“The Indians of Arizona were different in their warfare from those in many other States and Territories; it was more like bushwhacking. Small bands of Indians would watch the roads and trails, and surprise and attack small parties or individuals, kill them and mutilate their bodies, and hide away in the rocks. They were rarely ever caught or punished by the United States troops, yet after a bloody war of ten years, General Crook managed to enlist Indians (as all Indians were then at war with their neighboring tribes) and succeeded in conquering and making peace, except with a part of the Apaches located at San Carlos. It seems that a line was run around this tribe and established as a reservation. These Indians were not first conquered and put on a reservation as they should have been; hence the consequences that have followed.

“In June, 1866, four men came to my place on the Colorado River. They were mounted on good horses, had three pack animals, and were going east of Prescott to look up some mines they claimed to have heard of through a soldier scout. In talking with them I learned that not one of the party had ever had any experience in an Indian country. They had read of the


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noble red man in Cooper's novels, but admired rather than feared the noble red man of the mountains of Arizona. I told the party that if they would rest at my place about three days, I would accompany them as far as Prescott. They consented. The real fact was I was satisfied they would not reach Prescott unless I did see them through. So I tied my blankets to my saddle, packed a few pounds of dried beef, jerky, a little coffee, sugar, crackers, etc., to last four days, as the distance to travel was a hundred and sixty-five miles, without house or inhabitant. The third day out we reached the summit of the Aztec Range, since called Juniper Pass. It was about 10 a. m. The grass was good, so we camped for a rest, as before us lay a ride of ten miles through a rocky, bushy canyon. I advised that we let our stock rest till dusk, as it would be much safer to ride through this canyon in the night. We had hardly got our stock unsaddled and picketed, when we heard what appeared to be a wild turkey gobble not a quarter of a mile away. The turkey appeared to be in a small, rocky, bushy canyon, leading up a low mountain to the south of us. My travelling companions now declared that nothing would taste so good as a fine, fat wild turkey. I told them it was not a turkey they heard, but Indians imitating a turkey to lead them into the rocks and brush so they could fill our backs with arrows, as our breechloading rifles were too formmidable weapons for open warfare against the bow and arrow. But my companions did not believe me. Such was their appetite for wild turkey that they were ready to risk their lives. I reasoned with them and said: ‘You see it is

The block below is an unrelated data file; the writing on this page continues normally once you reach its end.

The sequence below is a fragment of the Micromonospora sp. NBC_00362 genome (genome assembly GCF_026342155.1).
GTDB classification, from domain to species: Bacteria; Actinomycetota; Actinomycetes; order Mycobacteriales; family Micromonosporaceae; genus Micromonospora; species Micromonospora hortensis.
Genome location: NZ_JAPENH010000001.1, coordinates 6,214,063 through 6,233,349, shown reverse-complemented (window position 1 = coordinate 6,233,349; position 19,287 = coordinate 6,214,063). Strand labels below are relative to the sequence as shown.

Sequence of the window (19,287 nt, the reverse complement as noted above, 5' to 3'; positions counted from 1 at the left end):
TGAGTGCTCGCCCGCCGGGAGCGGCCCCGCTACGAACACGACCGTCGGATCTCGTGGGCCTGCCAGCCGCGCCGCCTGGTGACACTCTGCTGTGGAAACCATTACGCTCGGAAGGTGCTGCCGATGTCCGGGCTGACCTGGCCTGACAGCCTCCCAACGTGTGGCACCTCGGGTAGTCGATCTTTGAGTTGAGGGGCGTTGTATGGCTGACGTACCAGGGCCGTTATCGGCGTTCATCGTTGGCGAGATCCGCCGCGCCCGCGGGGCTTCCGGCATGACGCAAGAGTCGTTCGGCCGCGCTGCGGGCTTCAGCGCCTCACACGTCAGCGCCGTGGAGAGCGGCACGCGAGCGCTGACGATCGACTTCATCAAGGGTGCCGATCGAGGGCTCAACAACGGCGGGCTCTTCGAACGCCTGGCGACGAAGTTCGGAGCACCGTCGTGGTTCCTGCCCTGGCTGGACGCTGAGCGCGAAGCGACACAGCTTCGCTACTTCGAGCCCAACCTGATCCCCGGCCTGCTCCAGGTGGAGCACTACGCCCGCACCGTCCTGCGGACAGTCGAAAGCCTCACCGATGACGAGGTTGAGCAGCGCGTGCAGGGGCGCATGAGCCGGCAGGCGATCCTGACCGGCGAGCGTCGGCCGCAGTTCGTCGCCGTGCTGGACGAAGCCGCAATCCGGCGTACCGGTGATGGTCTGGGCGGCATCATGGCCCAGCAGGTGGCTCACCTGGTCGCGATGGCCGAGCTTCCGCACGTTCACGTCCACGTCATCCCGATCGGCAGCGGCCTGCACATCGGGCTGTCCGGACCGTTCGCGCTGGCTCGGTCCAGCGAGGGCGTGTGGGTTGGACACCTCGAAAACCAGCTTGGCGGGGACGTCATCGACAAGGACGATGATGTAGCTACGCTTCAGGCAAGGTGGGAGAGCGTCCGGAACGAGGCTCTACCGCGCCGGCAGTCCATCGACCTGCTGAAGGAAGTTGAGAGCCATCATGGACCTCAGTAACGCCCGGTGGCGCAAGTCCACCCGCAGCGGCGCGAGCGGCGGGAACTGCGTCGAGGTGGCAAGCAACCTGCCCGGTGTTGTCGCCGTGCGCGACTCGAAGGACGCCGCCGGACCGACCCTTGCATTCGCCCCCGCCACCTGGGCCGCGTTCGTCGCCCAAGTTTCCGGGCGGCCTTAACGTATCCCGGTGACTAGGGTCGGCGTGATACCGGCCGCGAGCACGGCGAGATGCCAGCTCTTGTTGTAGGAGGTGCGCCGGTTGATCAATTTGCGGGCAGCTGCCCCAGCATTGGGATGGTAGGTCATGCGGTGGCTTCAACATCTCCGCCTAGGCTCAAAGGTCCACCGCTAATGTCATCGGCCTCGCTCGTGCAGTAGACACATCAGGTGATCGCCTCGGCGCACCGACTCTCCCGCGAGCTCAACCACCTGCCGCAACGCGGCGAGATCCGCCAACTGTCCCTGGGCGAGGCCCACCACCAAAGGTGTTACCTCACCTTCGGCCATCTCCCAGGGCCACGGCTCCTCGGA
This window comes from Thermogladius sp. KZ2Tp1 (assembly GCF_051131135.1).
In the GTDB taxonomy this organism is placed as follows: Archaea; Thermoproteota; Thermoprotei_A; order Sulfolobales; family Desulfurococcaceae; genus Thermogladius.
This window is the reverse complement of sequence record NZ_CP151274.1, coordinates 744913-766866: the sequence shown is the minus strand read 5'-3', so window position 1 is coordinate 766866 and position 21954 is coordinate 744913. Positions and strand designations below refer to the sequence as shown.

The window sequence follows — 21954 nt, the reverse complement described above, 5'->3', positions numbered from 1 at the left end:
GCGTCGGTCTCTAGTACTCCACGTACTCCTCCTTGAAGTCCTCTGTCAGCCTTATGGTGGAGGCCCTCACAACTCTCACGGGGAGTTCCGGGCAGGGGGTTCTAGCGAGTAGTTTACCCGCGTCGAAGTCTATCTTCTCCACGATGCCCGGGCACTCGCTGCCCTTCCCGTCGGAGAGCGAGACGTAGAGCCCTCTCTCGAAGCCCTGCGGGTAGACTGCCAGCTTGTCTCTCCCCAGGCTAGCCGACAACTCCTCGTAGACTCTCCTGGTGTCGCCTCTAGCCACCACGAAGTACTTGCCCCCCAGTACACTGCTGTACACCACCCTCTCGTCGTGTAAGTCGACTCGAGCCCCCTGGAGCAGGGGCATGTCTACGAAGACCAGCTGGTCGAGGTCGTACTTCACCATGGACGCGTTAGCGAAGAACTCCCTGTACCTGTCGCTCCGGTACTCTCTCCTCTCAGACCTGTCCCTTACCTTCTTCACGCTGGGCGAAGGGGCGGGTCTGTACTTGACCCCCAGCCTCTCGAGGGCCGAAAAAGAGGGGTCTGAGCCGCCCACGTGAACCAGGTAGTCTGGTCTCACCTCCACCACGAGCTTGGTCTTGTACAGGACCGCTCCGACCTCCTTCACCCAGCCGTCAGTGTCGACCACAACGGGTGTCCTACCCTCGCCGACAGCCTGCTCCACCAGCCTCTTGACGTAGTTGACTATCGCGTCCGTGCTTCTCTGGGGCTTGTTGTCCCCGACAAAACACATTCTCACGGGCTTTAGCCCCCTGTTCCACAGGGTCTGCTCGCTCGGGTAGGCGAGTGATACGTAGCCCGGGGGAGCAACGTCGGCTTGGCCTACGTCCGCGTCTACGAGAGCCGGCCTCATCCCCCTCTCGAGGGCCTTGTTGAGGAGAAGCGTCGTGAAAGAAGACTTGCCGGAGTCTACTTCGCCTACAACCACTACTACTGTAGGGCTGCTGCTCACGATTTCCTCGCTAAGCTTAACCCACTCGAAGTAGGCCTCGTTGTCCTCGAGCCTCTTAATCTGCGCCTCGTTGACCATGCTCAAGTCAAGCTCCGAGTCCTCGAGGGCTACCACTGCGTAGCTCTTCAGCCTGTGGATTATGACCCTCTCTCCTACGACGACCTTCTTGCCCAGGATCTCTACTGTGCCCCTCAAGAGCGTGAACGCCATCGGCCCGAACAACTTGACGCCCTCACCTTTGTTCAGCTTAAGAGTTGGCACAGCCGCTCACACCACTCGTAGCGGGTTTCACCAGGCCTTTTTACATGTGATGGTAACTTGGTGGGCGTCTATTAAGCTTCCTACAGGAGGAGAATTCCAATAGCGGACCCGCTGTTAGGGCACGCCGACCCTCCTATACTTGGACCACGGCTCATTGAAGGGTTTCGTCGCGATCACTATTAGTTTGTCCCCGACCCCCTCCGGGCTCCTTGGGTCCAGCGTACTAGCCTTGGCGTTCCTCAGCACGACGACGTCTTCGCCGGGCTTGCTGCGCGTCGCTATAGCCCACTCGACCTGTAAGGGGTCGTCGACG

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now ten in the morning. Wild turkeys do their gobbling on the roost, never so late as this in the morning. Again, if we have frightened a flock of turkeys, they would cry “Quit! Quit!” and sulk off into the brush out of our reach, for it is the time of year they have their young.’